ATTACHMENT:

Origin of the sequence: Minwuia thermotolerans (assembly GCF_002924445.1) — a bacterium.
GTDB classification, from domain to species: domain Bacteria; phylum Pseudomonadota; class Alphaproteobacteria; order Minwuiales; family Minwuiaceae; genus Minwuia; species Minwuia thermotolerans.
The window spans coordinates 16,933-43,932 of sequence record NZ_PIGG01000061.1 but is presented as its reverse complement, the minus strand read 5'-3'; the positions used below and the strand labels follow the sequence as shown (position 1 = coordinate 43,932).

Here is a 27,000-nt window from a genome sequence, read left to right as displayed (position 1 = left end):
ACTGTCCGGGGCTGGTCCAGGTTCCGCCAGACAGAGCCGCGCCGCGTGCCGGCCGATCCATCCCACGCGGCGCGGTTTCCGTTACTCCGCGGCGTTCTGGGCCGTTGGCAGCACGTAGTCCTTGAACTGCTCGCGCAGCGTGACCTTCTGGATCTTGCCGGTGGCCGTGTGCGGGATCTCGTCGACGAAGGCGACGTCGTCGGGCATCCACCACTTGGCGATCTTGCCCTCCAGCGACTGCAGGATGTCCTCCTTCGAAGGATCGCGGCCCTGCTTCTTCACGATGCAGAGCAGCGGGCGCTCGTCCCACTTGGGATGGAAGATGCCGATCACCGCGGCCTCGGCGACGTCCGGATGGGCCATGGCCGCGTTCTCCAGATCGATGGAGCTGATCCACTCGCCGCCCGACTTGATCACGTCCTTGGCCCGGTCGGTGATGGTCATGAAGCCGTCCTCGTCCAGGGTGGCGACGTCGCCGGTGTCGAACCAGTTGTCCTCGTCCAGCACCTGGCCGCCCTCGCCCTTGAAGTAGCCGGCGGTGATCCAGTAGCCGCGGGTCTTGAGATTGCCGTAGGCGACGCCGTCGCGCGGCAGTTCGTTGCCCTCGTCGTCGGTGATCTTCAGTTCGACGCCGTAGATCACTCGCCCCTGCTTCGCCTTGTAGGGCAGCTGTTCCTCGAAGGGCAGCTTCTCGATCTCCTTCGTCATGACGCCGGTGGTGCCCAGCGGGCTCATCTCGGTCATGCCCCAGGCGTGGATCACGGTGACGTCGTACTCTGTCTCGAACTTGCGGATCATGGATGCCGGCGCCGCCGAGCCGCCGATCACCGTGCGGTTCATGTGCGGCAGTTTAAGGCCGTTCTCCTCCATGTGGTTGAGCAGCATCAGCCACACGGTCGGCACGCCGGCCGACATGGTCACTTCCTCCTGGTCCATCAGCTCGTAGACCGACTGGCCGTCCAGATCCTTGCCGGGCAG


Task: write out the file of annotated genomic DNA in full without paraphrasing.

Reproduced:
Origin of the sequence: Minwuia thermotolerans (assembly GCF_002924445.1) — a bacterium.
GTDB classification, from domain to species: domain Bacteria; phylum Pseudomonadota; class Alphaproteobacteria; order Minwuiales; family Minwuiaceae; genus Minwuia; species Minwuia thermotolerans.
The window spans coordinates 16,933-43,932 of sequence record NZ_PIGG01000061.1 but is presented as its reverse complement, the minus strand read 5'-3'; the positions used below and the strand labels follow the sequence as shown (position 1 = coordinate 43,932).

Here is a 27,000-nt window from a genome sequence, read left to right as displayed (position 1 = left end):
ACTGTCCGGGGCTGGTCCAGGTTCCGCCAGACAGAGCCGCGCCGCGTGCCGGCCGATCCATCCCACGCGGCGCGGTTTCCGTTACTCCGCGGCGTTCTGGGCCGTTGGCAGCACGTAGTCCTTGAACTGCTCGCGCAGCGTGACCTTCTGGATCTTGCCGGTGGCCGTGTGCGGGATCTCGTCGACGAAGGCGACGTCGTCGGGCATCCACCACTTGGCGATCTTGCCCTCCAGCGACTGCAGGATGTCCTCCTTCGAAGGATCGCGGCCCTGCTTCTTCACGATGCAGAGCAGCGGGCGCTCGTCCCACTTGGGATGGAAGATGCCGATCACCGCGGCCTCGGCGACGTCCGGATGGGCCATGGCCGCGTTCTCCAGATCGATGGAGCTGATCCACTCGCCGCCCGACTTGATCACGTCCTTGGCCCGGTCGGTGATGGTCATGAAGCCGTCCTCGTCCAGGGTGGCGACGTCGCCGGTGTCGAACCAGTTGTCCTCGTCCAGCACCTGGCCGCCCTCGCCCTTGAAGTAGCCGGCGGTGATCCAGTAGCCGCGGGTCTTGAGATTGCCGTAGGCGACGCCGTCGCGCGGCAGTTCGTTGCCCTCGTCGTCGGTGATCTTCAGTTCGACGCCGTAGATCACTCGCCCCTGCTTCGCCTTGTAGGGCAGCTGTTCCTCGAAGGGCAGCTTCTCGATCTCCTTCGTCATGACGCCGGTGGTGCCCAGCGGGCTCATCTCGGTCATGCCCCAGGCGTGGATCACGGTGACGTCGTACTCTGTCTCGAACTTGCGGATCATGGATGCCGGCGCCGCCGAGCCGCCGATCACCGTGCGGTTCATGTGCGGCAGTTTAAGGCCGTTCTCCTCCATGTGGTTGAGCAGCATCAGCCACACGGTCGGCACGCCGGCCGACATGGTCACTTCCTCCTGGTCCATCAGCTCGTAGACCGACTGGCCGTCCAGATCCTTGCCGGGCAG